Seeking Constructive Feedback

Posted

So, I have been an EMT and have also worked in an emergency room since 2007. Over time, I became the go to person for hard sticks in adults, babies and difficult to access patients. Even though I am very good at IV's, we all have our bad days were we are not able to get an IV even if the vein jumped out to help us! Everyone has their own technique and ways they like to start a line (sitting, setup, locating a vein).

So. Last evening while starting a line, the patients nurse (who is extremely nice) was telling me which vein to access, how to access it, how to hold the needle, tried to put the tegaderm on for me , tape the IV, etc. Internally I almost lost it. She then proceed to grab my hand and tell me "the way I like to do it is once I get a flash, I remove the needle and float the IV in". What? šŸ˜²I understand you don't know my skill set, but you never insert yourself and surely don't hoover over and grab someone's hand unless asked. Needless to say, the vein blew. So then she says to me, "o well we can go into another room and practice". I politely said, "no that's OK, I don't need practice". I felt bad because I didn't say it in the most nice way, but I was very irritated and annoyed. She is literally hovering over my procedure space telling me how to start the IV!

So my question is, for those who have experienced working with someone new on shift who don't know your skill set, how do you politely let them know "Thank you, I know what I am doing, now back off" but yet be open to way they might do things?

Jedrnurse, BSN, RN

Specializes in school nurse. Has 30 years experience. 2,693 Posts

Maybe " Thanks. It's always nice to hearĀ somebody else's hacks/tricks. I've been doing this for (fill-in-the-blank) years but once in a whileĀ IĀ just hit someĀ bad luck."

I think it establishes your experience without alienating the co-worker.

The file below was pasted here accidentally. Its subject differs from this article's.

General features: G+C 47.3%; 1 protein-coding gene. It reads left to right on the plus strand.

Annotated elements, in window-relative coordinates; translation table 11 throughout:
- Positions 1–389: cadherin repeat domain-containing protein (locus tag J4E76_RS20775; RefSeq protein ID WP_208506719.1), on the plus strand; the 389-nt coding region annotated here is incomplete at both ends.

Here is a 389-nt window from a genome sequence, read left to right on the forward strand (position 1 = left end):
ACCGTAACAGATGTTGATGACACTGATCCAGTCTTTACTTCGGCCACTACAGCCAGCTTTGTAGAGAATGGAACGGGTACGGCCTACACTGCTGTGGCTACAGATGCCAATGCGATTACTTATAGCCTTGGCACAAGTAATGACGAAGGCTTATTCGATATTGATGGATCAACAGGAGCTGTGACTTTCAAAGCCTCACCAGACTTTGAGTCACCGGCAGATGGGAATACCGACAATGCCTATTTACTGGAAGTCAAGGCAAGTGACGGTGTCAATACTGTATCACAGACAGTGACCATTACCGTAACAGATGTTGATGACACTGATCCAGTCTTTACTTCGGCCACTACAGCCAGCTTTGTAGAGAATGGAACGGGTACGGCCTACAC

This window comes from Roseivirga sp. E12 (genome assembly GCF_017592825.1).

LibraSunCNM, MSN

Specializes in OB. Has 10 years experience. 1,588 Posts

Good grief, if she wants to micromanage that much, she's welcome to do it herself!

That's what I wanted to tell her, but I was trying to be a team player. One thing I try not to be as a clinician is the person who says "well, this is how I normally do it." Well then YOU do it!

JBMmom, MSN, NP

Specializes in New NP Hospitalist, Critical care, Med-surg, LTC. Has 10 years experience. 4 Articles; 2,020 Posts

I think Jedrnurse had a very diplomatic response. It does seem a bit unusual (and annoying, I'm sure), that someone would ask for assistance and then feel it was appropriate to try to micromanage the person helping.Ā 

amoLucia

Specializes in retired LTC. 7,641 Posts

Funny thing - I rarely ever liked someone to watch me do the actual stick. I usually just toldĀ them 'being watched makes me nervous'.

I was pretty decent with IVs being the rare CERTIFIED nurse working on 11-7. Had LOTS of practice.

JKL33

6,129 Posts

12 hours ago, TECHTORNHOPEFULLY said:

she then proceed to grab my hand and tell me "the way I like to do it is once I get a flash, I remove the needle and float the IV in".

"Well, there's your first problem..."Ā  šŸ™Š

Anyway...I can't see myself being in this situation. I would've headed it off long before anyone touched my hands. Either my help is needed or it isn't and I would be direct, though without any intention of being rude. Example:

She: "Put it in the [forearm/hand/AC]"

Me: I'm going to find the best looking site that I can get on the first try

Etc.

If anyone suggested to me that I would be attempting the "float the tip into the soft tissue of the arm" technique I would be real lucky if I didn't say, "I will NOT be doing that."

This is all just so inappropriate that I would try not to be rude, but I would be direct in a way that someone might find rather blunt.

John2018

Specializes in Occupational Health Nursing. Has 4 years experience. 102 Posts

No words are needed at all. Just show up and show them how efficient you are in your work.Ā 

Davey Do

Specializes in Psych (25 years), Medical (15 years). Has 43 years experience. 1 Article; 9,658 Posts

On 3/9/2022 at 7:50 AM, TECHTORNHOPEFULLY said:

So my question is, for those who have experienced working with someone new on shift who don't know your skill set, how do you politely let them know

"Thank you, I know what I am doing, now back off"....

....newbie!"

mtmkjr, BSN

324 Posts

"I was called in to help with a difficult IV access. There must have been a mistake - let me know if you're unable to get it and I'll be happy to come back."

Edited by mtmkjr